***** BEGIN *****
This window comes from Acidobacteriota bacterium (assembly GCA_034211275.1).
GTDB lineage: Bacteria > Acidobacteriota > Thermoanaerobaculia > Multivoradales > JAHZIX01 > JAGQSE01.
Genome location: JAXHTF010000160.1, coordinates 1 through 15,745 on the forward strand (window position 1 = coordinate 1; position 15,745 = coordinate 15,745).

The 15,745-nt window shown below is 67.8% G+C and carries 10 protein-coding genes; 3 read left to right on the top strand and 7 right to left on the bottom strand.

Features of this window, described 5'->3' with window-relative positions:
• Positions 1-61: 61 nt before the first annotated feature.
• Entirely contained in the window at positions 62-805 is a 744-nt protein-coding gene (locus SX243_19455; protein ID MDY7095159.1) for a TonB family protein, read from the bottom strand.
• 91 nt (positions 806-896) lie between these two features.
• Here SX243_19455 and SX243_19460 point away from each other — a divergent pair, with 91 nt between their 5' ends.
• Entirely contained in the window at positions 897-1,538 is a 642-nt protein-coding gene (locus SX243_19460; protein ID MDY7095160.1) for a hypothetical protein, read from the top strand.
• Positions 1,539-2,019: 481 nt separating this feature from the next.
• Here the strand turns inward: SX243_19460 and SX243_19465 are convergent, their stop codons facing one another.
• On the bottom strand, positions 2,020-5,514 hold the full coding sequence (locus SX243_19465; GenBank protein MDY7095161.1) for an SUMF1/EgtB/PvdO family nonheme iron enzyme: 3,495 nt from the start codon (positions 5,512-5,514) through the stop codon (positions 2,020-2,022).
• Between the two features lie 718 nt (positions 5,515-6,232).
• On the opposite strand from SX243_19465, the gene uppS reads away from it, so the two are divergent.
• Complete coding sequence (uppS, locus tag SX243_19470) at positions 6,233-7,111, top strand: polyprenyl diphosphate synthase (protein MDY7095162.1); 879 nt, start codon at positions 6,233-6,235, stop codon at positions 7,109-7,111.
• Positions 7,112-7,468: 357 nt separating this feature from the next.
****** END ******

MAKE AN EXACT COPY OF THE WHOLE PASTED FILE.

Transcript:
This window comes from Acidobacteriota bacterium (assembly GCA_034211275.1).
GTDB lineage: Bacteria > Acidobacteriota > Thermoanaerobaculia > Multivoradales > JAHZIX01 > JAGQSE01.
Genome location: JAXHTF010000160.1, coordinates 1 through 15,745 on the forward strand (window position 1 = coordinate 1; position 15,745 = coordinate 15,745).

The 15,745-nt window shown below is 67.8% G+C and carries 10 protein-coding genes; 3 read left to right on the top strand and 7 right to left on the bottom strand.

Features of this window, described 5'->3' with window-relative positions:
• Positions 1-61: 61 nt before the first annotated feature.
• Entirely contained in the window at positions 62-805 is a 744-nt protein-coding gene (locus SX243_19455; protein ID MDY7095159.1) for a TonB family protein, read from the bottom strand.
• 91 nt (positions 806-896) lie between these two features.
• Here SX243_19455 and SX243_19460 point away from each other — a divergent pair, with 91 nt between their 5' ends.
• Entirely contained in the window at positions 897-1,538 is a 642-nt protein-coding gene (locus SX243_19460; protein ID MDY7095160.1) for a hypothetical protein, read from the top strand.
• Positions 1,539-2,019: 481 nt separating this feature from the next.
• Here the strand turns inward: SX243_19460 and SX243_19465 are convergent, their stop codons facing one another.
• On the bottom strand, positions 2,020-5,514 hold the full coding sequence (locus SX243_19465; GenBank protein MDY7095161.1) for an SUMF1/EgtB/PvdO family nonheme iron enzyme: 3,495 nt from the start codon (positions 5,512-5,514) through the stop codon (positions 2,020-2,022).
• Between the two features lie 718 nt (positions 5,515-6,232).
• On the opposite strand from SX243_19465, the gene uppS reads away from it, so the two are divergent.
• Complete coding sequence (uppS, locus tag SX243_19470) at positions 6,233-7,111, top strand: polyprenyl diphosphate synthase (protein MDY7095162.1); 879 nt, start codon at positions 6,233-6,235, stop codon at positions 7,109-7,111.
• Positions 7,112-7,468: 357 nt separating this feature from the next.